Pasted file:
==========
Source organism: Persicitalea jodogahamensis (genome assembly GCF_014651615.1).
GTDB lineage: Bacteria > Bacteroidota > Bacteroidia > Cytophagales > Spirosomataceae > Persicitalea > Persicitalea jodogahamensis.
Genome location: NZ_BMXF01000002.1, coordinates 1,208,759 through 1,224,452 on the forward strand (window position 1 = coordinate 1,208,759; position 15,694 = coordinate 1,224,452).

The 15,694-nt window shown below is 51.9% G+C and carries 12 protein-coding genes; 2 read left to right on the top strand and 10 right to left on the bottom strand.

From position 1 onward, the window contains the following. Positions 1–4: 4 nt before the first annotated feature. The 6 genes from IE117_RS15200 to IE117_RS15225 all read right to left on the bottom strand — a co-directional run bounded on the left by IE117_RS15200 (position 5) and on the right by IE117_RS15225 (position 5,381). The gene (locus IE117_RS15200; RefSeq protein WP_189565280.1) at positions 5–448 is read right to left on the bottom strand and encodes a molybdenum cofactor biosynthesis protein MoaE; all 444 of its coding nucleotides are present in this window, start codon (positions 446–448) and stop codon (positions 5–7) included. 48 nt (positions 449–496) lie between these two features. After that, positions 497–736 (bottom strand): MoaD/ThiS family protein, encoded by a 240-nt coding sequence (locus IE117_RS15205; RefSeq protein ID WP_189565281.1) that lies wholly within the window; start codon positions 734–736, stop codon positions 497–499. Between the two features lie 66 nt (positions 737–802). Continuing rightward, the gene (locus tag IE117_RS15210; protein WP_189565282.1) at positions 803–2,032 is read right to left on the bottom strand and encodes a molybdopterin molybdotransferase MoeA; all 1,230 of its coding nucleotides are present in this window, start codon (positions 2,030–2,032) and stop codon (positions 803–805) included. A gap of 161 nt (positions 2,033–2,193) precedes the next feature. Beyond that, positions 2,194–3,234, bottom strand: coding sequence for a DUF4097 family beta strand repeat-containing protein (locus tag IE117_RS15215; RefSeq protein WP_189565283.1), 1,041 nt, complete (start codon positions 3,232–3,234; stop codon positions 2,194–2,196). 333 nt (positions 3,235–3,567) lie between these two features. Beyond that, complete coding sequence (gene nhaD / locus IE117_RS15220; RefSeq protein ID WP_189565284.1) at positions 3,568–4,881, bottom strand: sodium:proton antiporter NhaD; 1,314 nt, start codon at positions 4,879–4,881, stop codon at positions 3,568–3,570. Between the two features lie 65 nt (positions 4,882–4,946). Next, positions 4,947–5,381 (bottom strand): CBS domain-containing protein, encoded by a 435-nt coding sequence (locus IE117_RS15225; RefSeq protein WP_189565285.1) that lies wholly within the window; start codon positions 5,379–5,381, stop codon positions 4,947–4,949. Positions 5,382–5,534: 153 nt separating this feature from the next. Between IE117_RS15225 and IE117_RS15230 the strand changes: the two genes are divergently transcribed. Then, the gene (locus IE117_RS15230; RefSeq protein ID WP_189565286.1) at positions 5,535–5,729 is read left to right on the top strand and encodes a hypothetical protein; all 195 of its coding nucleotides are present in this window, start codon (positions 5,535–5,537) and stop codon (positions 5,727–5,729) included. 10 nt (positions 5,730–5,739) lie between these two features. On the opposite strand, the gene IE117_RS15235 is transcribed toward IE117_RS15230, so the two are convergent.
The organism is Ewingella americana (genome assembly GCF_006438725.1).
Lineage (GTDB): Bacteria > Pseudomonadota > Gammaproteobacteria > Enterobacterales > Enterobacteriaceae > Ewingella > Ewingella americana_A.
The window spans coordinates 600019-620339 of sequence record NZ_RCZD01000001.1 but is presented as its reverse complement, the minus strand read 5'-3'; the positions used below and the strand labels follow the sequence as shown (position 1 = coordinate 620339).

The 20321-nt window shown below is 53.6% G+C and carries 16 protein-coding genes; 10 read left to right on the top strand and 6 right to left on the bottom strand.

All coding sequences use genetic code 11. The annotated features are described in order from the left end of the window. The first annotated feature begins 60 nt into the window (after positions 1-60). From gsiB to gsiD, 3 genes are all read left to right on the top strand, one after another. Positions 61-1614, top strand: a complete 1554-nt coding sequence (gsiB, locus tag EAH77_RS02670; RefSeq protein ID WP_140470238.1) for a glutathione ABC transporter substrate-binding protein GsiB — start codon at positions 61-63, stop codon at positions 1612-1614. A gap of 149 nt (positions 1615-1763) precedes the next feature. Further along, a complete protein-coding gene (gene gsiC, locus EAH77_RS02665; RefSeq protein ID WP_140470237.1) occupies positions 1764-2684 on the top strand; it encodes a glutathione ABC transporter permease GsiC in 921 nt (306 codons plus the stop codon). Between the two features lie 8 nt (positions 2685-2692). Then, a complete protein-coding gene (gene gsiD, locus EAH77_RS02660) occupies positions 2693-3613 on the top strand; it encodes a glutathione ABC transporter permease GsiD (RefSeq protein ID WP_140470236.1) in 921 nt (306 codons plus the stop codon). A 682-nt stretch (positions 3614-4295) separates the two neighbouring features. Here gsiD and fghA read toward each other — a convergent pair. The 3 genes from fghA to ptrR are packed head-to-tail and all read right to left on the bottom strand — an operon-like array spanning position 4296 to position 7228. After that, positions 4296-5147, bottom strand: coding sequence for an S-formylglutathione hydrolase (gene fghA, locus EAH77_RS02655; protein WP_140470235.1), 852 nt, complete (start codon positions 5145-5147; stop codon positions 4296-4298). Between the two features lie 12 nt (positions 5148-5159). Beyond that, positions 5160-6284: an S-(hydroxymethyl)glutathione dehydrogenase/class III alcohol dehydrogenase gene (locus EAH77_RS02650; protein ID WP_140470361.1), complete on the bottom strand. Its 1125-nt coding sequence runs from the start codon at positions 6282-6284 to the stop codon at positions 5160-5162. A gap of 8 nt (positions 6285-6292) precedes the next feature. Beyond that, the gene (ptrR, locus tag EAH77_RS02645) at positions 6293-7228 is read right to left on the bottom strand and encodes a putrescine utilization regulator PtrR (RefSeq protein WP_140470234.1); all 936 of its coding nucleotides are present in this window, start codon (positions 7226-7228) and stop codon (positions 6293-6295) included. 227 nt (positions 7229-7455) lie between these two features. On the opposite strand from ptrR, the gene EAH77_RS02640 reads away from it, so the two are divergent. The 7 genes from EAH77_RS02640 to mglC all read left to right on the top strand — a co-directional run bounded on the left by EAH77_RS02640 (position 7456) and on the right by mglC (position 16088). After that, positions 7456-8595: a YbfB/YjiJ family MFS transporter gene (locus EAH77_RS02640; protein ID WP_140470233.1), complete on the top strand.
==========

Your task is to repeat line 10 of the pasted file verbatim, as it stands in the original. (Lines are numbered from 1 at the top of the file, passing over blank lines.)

All coding sequences use genetic code 11. The annotated features are described in order from the left end of the window. The first annotated feature begins 60 nt into the window (after positions 1-60). From gsiB to gsiD, 3 genes are all read left to right on the top strand, one after another. Positions 61-1614, top strand: a complete 1554-nt coding sequence (gsiB, locus tag EAH77_RS02670; RefSeq protein ID WP_140470238.1) for a glutathione ABC transporter substrate-binding protein GsiB — start codon at positions 61-63, stop codon at positions 1612-1614. A gap of 149 nt (positions 1615-1763) precedes the next feature. Further along, a complete protein-coding gene (gene gsiC, locus EAH77_RS02665; RefSeq protein ID WP_140470237.1) occupies positions 1764-2684 on the top strand; it encodes a glutathione ABC transporter permease GsiC in 921 nt (306 codons plus the stop codon). Between the two features lie 8 nt (positions 2685-2692). Then, a complete protein-coding gene (gene gsiD, locus EAH77_RS02660) occupies positions 2693-3613 on the top strand; it encodes a glutathione ABC transporter permease GsiD (RefSeq protein ID WP_140470236.1) in 921 nt (306 codons plus the stop codon). A 682-nt stretch (positions 3614-4295) separates the two neighbouring features. Here gsiD and fghA read toward each other — a convergent pair. The 3 genes from fghA to ptrR are packed head-to-tail and all read right to left on the bottom strand — an operon-like array spanning position 4296 to position 7228. After that, positions 4296-5147, bottom strand: coding sequence for an S-formylglutathione hydrolase (gene fghA, locus EAH77_RS02655; protein WP_140470235.1), 852 nt, complete (start codon positions 5145-5147; stop codon positions 4296-4298). Between the two features lie 12 nt (positions 5148-5159). Beyond that, positions 5160-6284: an S-(hydroxymethyl)glutathione dehydrogenase/class III alcohol dehydrogenase gene (locus EAH77_RS02650; protein ID WP_140470361.1), complete on the bottom strand. Its 1125-nt coding sequence runs from the start codon at positions 6282-6284 to the stop codon at positions 5160-5162. A gap of 8 nt (positions 6285-6292) precedes the next feature. Beyond that, the gene (ptrR, locus tag EAH77_RS02645) at positions 6293-7228 is read right to left on the bottom strand and encodes a putrescine utilization regulator PtrR (RefSeq protein WP_140470234.1); all 936 of its coding nucleotides are present in this window, start codon (positions 7226-7228) and stop codon (positions 6293-6295) included. 227 nt (positions 7229-7455) lie between these two features. On the opposite strand from ptrR, the gene EAH77_RS02640 reads away from it, so the two are divergent. The 7 genes from EAH77_RS02640 to mglC all read left to right on the top strand — a co-directional run bounded on the left by EAH77_RS02640 (position 7456) and on the right by mglC (position 16088). After that, positions 7456-8595: a YbfB/YjiJ family MFS transporter gene (locus EAH77_RS02640; protein ID WP_140470233.1), complete on the top strand.